Net Debt (Total Financial Debt less Cash) to Equity (Shareholder’s equity, not market capitalisation) is in most cases less than 50% and that Net Debt to Earnings Before Interest Tax Depreciation and Amortisation (The approximate level of a company’s debt to its operating cash flows) is less than 4x. Broadly what we are trying to determine here is whether or not, first the company has a low level of debt when compared to the shareholder equity it contains on its balance sheet, and secondly, that any debt it does have could be paid off by its operating cash flows within 4 years or less. Once that is determined, we then look at a third measure being the interest cover ratio, which is calculated by dividing Earnings Before Interest and Tax by the Net Interest Expense amount. Essentially here we are trying to determine how many times profit before interest and tax could service the company’s interest costs. Generally we don’t like to invest in businesses where net interest cover is less than five times, meaning profits could fall by 80% and the business would still have sufficient earnings to meet its interest bill, but in reality, if we find businesses that meet our first two metrics, more often than not, interest cover well exceeds 5x.

These measures are a starting point for any company we begin to analyse, but depending on the industry, for instance in the case of infrastructure and utility companies, we make certain allowances for these industries because of the certainty of their cash flows and nature of their businesses.

Now that we have determined that the company we are looking at is not highly leveraged, we need to ensure that the company is actually generating a sufficient level of return on the capital employed. Two quick measures to begin your investigation is to look at the company’s level of Return on Shareholder Equity and Return on Total Assets. To give you a rough calculation of these measures you can simply take the level of net profit the business generates and divide it by first the level of shareholder equity on the balance sheet and then secondly by the value of assets during the financial year. But probably the best place to go to get this data would be Google Finance or Yahoo Finance, if you don’t have access to more industry standard tools. The reason being that these measures can be impacted by large movements on and off the balance sheet throughout the year.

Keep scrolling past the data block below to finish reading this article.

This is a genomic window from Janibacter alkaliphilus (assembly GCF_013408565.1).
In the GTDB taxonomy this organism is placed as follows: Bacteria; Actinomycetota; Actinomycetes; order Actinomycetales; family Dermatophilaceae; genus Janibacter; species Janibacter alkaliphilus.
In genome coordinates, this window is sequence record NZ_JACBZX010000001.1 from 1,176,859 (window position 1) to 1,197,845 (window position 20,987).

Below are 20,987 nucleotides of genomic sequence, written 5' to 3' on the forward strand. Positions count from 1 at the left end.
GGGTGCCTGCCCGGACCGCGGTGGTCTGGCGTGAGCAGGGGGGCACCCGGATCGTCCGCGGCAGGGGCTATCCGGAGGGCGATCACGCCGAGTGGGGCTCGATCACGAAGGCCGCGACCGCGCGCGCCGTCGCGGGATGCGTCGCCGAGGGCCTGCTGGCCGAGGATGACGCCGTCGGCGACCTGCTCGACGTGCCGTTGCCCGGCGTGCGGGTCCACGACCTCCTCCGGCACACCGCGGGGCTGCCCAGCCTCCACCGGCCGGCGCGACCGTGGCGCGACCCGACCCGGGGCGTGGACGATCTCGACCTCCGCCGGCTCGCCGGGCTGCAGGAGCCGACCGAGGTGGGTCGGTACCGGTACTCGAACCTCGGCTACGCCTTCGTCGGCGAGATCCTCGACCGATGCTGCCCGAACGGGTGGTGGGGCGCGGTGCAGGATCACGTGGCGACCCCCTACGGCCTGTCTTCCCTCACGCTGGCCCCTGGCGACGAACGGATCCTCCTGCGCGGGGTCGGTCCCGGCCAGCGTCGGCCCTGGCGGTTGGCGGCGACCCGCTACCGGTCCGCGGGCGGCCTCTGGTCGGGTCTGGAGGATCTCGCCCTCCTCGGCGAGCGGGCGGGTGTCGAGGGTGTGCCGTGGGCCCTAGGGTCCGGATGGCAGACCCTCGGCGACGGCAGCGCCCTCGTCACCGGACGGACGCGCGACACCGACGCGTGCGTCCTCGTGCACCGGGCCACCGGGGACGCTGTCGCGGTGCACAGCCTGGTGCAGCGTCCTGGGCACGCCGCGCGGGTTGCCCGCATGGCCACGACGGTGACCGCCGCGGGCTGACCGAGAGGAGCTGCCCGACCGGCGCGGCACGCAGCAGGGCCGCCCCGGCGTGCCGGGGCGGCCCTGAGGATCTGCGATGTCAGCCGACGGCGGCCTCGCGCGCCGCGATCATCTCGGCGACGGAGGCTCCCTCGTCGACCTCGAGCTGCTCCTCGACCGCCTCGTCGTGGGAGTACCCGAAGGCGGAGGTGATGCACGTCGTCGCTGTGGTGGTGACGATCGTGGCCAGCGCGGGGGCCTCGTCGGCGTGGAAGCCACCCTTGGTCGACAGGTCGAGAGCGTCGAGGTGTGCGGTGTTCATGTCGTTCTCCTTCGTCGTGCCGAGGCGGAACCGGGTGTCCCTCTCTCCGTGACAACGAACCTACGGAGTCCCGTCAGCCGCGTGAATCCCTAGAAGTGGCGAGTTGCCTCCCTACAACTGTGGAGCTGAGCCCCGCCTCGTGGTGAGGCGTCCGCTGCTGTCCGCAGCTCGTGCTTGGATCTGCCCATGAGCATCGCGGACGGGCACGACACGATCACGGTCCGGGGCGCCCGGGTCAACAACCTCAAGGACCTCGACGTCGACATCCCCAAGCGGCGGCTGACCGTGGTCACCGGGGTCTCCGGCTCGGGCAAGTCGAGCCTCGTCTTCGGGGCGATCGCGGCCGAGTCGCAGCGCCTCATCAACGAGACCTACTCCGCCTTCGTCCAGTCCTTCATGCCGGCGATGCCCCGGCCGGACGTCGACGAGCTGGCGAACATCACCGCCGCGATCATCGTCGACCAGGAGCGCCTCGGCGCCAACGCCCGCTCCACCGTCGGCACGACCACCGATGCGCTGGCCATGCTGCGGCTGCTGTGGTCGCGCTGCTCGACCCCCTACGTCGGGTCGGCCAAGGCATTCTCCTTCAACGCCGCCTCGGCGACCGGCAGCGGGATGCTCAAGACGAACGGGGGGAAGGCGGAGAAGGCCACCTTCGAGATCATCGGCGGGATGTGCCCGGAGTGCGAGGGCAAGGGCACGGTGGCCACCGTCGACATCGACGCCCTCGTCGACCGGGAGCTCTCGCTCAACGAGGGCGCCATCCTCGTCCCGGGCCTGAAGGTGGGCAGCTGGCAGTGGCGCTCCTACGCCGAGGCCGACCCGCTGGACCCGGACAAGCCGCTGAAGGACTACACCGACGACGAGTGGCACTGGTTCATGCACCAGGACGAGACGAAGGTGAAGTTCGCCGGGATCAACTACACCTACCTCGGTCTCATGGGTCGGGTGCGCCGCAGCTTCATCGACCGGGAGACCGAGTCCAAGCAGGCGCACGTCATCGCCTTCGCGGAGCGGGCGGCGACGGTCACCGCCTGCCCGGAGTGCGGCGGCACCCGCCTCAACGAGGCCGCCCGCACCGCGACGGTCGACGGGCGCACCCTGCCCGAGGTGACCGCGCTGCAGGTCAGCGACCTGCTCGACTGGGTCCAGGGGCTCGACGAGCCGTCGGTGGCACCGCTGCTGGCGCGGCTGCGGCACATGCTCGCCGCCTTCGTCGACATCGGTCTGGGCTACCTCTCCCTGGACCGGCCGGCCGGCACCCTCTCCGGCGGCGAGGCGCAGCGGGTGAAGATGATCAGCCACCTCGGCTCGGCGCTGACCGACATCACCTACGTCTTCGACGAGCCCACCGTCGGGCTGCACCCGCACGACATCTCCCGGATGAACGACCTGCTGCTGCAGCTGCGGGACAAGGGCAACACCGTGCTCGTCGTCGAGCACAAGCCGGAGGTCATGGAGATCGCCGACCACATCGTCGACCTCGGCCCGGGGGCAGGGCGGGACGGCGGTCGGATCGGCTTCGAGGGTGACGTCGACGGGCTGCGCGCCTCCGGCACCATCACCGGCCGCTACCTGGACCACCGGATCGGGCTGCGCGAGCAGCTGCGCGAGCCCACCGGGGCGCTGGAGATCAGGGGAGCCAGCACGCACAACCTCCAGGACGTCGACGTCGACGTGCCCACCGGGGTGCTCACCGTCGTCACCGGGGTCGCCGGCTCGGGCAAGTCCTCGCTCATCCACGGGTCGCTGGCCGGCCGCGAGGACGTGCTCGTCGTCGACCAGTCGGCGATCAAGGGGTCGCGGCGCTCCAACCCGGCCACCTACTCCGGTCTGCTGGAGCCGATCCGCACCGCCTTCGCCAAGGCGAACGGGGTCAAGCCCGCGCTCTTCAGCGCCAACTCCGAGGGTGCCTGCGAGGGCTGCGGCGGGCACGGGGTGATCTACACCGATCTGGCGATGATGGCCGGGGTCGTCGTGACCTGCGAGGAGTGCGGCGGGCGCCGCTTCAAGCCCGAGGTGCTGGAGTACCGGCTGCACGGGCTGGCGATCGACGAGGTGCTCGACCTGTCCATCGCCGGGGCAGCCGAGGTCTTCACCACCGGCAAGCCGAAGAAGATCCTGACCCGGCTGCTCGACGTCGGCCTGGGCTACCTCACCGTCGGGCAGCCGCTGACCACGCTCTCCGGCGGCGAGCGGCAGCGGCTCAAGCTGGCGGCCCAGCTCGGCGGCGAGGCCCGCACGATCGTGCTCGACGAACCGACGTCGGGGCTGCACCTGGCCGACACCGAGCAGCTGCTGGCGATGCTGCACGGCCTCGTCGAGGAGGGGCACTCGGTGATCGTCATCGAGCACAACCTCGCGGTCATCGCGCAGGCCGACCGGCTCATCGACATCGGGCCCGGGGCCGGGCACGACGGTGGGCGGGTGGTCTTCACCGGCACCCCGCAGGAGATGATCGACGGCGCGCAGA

For most companies we are looking for a return on equity above 15% and higher and for most non-financial companies we are looking for a return on assets of 10% or higher. The average benchmark return on assets measure will often vary from industry to industry but as a starting point, we generally don’t want to be accepting a business that struggles to generate more than a 10% return on the assets employed in the business. The higher the return generated in either of these measures, the more efficient management is at generating a return on capital and this is often a sign of good management, especially when debt levels are low and leverage is removed as a variable.

Thirdly, we like to know that any company we invest in produces large amounts of free cash flow. Free cash flow is the amount of money that is left over for the payment of dividends, share buybacks, debt retirement or reinvestment once everybody else has been paid their dues. Free cash flow and expectations around future levels of free cash flow is, after all, what gives a company its value. So to ensure that we know that the company is strong and selling at a reasonable price, the lower the multiple of shareholder equity to free cash flow and enterprise value to free cash flow and the higher the ratio of free cash flow to net interest, the better the odds are that you will be buying a safer investment to write options over. The benefit being that even if the share price takes a tumble, you can benefit from continuing to write call options over your investment knowing that your investment will continue to be around to write call options over and often at higher premium levels. PLUS the company will be able to continue paying you a solid dividend, which should all combine to help improve your returns and lower your risk.

<a href="https://ugc.net.au/author/joel/" target="_self">Joel Hewish</a>

Joel Hewish

Joel is the founder and CEO of UGC. He is a licensed financial advisor with 15 years experience assisting clients grow, manage and protect their wealth.